[R-sig-ME] linear mixed model with non-monotonic longitudinal data
Brad Buran
bburan at galenea.com
Thu Dec 27 23:31:55 CET 2012
That was very helpful. It didn't occur to me that it was possible to use functions such as poly in the equation. That said, it seems that none of the models (i.e. the ones I mentioned nor the ones you suggested) seem to be a good fit for the data based on the residuals. Since the original model was defined in SPSS (using the genlinmixed function), I want to try to determine the actual model that SPSS uses (they make you step through a GUI to define your model rather than defining an equation like R does). I haven't been able to find any documentation on how the inputs to the genlinmixed command are transformed into a model that I could try to create in R (so I can check it's validity).
Is anyone aware of how SPSS model GENLINMIXED with SUBJECTS=subject_id, REPEATED_MEASURES=time, FIXED_EFFECTS=genotype time genotype*time would translate to a R formula?
Thanks!
Brad
________________________________________
From: r-sig-mixed-models-bounces at r-project.org [r-sig-mixed-models-bounces at r-project.org] on behalf of Ben Bolker [bbolker at gmail.com]
Sent: Thursday, December 27, 2012 10:49 AM
To: r-sig-mixed-models at r-project.org
Subject: Re: [R-sig-ME] linear mixed model with non-monotonic longitudinal data
Brad Buran <bburan at ...> writes:
> I'm attempting to fit a linear mixed model to my dataset. This
> data is the measure of stimulus-evoked power as a function of time.
> We have 32 subjects from two populations (broken down by genotype).
> The stimulus-evoked power is sampled at a high rate (one data-point
> every 5 msec) and reflects the "longitudinal" or "within-subjects"
> measure in my study.
> Right now I've defined the model as:
>
> power ~ genotype * time + (1|subject_id)
>
> I understand that one must also test additional models such as:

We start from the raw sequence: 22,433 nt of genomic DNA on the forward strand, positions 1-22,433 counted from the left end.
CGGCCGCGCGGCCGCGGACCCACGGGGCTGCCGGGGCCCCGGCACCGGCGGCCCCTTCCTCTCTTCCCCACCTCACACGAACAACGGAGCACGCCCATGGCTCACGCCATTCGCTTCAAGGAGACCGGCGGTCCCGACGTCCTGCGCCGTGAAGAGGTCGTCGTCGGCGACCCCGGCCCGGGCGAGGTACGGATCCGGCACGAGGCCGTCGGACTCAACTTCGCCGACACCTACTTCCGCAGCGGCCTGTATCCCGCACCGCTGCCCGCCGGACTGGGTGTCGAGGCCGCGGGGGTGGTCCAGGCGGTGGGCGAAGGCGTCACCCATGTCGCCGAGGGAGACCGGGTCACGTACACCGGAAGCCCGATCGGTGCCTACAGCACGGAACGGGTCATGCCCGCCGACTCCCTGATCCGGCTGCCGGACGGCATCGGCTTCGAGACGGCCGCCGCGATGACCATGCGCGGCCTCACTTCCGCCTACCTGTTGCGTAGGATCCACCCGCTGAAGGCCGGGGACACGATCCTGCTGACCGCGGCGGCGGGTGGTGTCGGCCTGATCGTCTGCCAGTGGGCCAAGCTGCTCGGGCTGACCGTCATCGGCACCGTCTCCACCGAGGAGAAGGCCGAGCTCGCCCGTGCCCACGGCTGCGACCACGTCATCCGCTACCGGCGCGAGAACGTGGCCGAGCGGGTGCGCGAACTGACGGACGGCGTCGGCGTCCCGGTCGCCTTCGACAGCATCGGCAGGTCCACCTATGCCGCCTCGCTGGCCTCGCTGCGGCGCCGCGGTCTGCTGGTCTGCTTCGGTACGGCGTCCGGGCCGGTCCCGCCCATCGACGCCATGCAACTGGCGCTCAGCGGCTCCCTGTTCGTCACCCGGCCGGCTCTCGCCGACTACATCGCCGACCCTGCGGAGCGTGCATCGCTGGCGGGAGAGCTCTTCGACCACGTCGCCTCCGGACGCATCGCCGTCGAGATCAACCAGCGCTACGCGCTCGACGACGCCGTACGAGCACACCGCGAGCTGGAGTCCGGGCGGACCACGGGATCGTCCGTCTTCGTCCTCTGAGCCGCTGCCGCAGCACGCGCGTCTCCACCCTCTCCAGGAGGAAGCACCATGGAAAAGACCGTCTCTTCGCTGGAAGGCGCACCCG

>
> power ~ genotype * time + (time|subject_id)
> power ~ genotype * time + (1|subject_id) + (0+time|subject_id)
> However, power is not a linear function of time (i.e. it is
> non-monotonic). Power rapidly increases over a few hundred
> milliseconds to a peak value then gradually declines afterwards. In
> this situation, would it be inappropriate to use time for
> determining a slope for the random effect?
> I'm actually not even sure whether a linear mixed model is
> appropriate for this type of data (considering the power response is
> non-monotonic with respect to time). However, this is how the
> original analysis was set up by a predecessor and I am currently
> trying to determine the validity of this approach. Thanks, Brad
Hard to answer completely in general. The simplest approach
would probably be to make the response a quadratic function of
time; there are a few slightly complicating issues (whether to
use a boneheaded approach such as (genotype * (time + I(time^2))) or
to use poly(time,2) , which constructs orthogonal polynomials
by default, and how to get the time*subject interactions specified
correctly), but it's pretty easy and if it looks like it fits
your data well I might be satisfied with it.
You could also fit generalized additive mixed
models (see the mgcv and gamm4 packages), again I'm not 100%
sure how to incorporate the time*subject interactions.
The bottom line is that linear models are actually pretty
flexible for modeling continuous, not necessarily linear,
responses (the assumption is that the model is a linear function
of the parameters, not necessarily that (e.g.) power is
a linear function of time).
Ben Bolker
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